Walking out after work Thursday night at 1 a.m., I noticed that there were a couple of balloons placed on Jay's desk, a bit of brightness in an otherwise quiet place. That was Jay.

It's usual to say rest in peace in such moments, but it's hard to picture Jay's spirit at rest for long. So I'll merely say I'll miss him and think of him.

Sunday, August 24, 2008

Top Ten Comments Overheard in Beijing

1. "NBC should be showing the Opening Ceremonies any day now."
2. "Who put the butter on the relay batons?"
3. "Hard to believe Team USA won without J.J. Redick on the roster."
4. "Bickering, protests, complaints -- sure looks like the Democratic convention."
5. "How did the Red Sox do today ... yesterday ... tomorrow ... whenever it was?"
6. "I know I said I'd pick up the breakfast check, Mr. Phelps, but I didn't know ..."
7. "Usain, I'm Dick Jauron, head coach of the Buffalo Bills..."
8. "Did they change Peking Duck to Beijing Duck, too?"
9. "Man, I thought Arkansas was humid until I came here."
10. "Who's investigating the young Chinese gymnasts - Danny Almonte?"

Tuesday, August 19, 2008

Strange bedfellows, indeed

This is for the out-of-towners out there. We've got a political race taking place this summer in Western New York that's a classic. It's a three-way fight for the Democratic nomination for a State Senate position, and the geometry involved is amazing.

Candidate number one is Dan Ward, an Amherst Town Council Member and former Amherst supervisor and candidate for County Executive. In other words, Dan is pretty well known around the area.

Candidate number two is Michele Iannello, who is trying to move up from the Erie County Legislature.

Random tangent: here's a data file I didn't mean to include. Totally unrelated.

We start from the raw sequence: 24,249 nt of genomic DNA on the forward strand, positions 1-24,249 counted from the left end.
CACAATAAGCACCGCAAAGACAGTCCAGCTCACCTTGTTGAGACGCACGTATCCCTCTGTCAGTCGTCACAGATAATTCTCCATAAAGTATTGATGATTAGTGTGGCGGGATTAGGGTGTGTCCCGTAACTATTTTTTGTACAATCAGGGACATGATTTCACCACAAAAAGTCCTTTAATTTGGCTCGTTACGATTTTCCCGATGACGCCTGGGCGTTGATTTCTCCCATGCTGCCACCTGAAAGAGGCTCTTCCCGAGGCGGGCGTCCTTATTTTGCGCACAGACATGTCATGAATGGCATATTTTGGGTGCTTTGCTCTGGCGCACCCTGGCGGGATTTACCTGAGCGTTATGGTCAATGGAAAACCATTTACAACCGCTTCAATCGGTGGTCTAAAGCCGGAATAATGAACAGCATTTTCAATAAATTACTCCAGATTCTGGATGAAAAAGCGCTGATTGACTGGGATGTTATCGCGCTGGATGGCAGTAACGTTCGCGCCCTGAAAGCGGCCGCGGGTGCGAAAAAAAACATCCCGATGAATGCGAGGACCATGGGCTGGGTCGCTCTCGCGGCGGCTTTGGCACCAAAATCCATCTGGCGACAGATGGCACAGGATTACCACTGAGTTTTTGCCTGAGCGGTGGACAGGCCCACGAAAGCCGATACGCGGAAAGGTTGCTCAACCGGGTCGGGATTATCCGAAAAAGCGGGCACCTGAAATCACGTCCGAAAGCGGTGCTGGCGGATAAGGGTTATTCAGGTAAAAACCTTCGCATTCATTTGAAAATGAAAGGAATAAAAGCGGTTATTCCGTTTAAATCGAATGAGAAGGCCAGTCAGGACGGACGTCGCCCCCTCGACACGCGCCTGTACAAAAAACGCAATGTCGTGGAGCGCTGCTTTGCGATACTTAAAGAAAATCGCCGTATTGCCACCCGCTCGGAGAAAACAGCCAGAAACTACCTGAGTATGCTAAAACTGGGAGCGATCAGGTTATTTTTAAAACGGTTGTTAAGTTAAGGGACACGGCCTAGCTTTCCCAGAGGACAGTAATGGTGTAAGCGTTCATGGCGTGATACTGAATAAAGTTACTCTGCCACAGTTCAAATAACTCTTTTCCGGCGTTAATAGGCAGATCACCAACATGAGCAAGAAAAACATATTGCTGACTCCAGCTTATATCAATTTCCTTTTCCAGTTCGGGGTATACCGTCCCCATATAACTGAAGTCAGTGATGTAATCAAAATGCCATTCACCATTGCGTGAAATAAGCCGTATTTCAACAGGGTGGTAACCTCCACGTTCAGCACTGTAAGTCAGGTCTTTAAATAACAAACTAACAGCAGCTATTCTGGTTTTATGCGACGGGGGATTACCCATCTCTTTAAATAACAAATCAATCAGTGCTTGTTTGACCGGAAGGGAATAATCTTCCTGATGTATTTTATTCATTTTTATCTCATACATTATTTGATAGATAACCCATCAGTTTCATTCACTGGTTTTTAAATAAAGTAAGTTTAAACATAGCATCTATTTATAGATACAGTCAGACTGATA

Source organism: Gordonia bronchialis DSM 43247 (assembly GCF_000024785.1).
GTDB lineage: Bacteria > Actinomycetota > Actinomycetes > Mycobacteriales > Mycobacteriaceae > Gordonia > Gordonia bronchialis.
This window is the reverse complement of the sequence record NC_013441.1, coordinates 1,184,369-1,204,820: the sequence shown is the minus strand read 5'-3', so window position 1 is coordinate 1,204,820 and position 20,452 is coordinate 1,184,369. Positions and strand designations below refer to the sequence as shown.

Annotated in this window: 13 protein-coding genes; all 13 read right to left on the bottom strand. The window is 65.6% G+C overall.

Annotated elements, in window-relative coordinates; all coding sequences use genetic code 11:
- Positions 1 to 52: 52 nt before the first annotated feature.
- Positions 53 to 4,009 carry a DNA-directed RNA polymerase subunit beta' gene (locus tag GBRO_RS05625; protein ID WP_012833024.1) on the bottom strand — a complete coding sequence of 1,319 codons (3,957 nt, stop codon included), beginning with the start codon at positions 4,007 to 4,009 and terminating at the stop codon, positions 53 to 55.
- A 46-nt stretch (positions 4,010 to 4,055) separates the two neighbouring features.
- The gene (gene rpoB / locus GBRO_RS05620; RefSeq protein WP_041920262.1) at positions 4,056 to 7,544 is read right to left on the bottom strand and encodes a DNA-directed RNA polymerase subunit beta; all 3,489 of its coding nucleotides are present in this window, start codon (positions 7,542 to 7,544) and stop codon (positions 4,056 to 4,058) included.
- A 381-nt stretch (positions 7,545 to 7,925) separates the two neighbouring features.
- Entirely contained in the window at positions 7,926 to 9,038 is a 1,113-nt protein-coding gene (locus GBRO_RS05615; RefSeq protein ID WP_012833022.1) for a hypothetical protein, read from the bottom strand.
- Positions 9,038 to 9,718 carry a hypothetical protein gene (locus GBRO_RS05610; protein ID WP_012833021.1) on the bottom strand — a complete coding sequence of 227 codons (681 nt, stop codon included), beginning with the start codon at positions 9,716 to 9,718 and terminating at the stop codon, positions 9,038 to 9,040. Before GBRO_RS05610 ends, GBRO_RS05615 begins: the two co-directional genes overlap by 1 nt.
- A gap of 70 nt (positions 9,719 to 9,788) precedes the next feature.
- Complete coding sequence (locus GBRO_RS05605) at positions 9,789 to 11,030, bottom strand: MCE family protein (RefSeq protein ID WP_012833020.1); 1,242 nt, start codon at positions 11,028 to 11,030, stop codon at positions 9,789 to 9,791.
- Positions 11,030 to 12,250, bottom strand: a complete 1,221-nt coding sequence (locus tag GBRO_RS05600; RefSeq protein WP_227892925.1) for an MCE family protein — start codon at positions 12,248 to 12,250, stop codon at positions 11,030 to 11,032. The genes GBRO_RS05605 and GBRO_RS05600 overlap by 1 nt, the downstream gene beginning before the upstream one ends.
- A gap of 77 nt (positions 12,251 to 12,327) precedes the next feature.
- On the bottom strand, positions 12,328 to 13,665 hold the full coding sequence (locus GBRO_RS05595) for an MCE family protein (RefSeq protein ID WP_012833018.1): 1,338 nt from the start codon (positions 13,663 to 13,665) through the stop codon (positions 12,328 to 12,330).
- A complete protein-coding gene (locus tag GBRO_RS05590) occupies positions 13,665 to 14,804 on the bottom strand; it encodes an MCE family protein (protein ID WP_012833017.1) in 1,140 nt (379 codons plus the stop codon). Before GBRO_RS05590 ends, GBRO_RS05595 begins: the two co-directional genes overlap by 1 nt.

It starts to get interesting here. Iannello is married to Dennis Ward, who is Erie County's Democratic elections commissioner. Ward ... Ward ... that's a familiar name. Oh, right, his brother is the previously mentioned Dan Ward. So Dennis has his wife running against his brother.

Full disclosure: I've known Dennis for almost two decades. I went to his wedding. I've gotten to know his wife a bit over the last few years. I've also spent some time with Dan over the years.

Full disclosure: I've never met the third candidate in the primary, Joe Mesi. He usually is known as Baby Joe Mesi.

Baby Joe looked like he was on his way to the heavyweight championship of the world -- or least to one of the 107 heavyweight championships of the world -- when he suffered a serious brain injury in a bout. That sidelined him for a couple of years, and he still isn't allowed to fight in several jurisdictions. Everyone thought Mesi was still trying to be cleared medically when he threw his hat in the proverbial ring.

Mesi is the only political candidate I know who has admitted to a serious brain injury before running for office. Some might call that a prerequisite. I'm not sure if Mesi is someone who has strong, valid opinions on how to monitor the State Thruway Authority or how to solve the budget crisis, but it shouldn't be fun to find out.

And if Mesi does emerge victorious, he'll become a great trivia question, along with the name of the recent heavyweight champion to play chess (Lennox Lewis) or the only heavyweight champion to go to college (James "Bonecrusher" Smith). "What former heavyweight contender voted for the renewal of a state recycling bill?"

The Bailey household isn't in this district, so we don't have a dog in this hunt. For really exciting drama, though, I'll skip the primary results. Thanksgiving at the Ward household should be much better.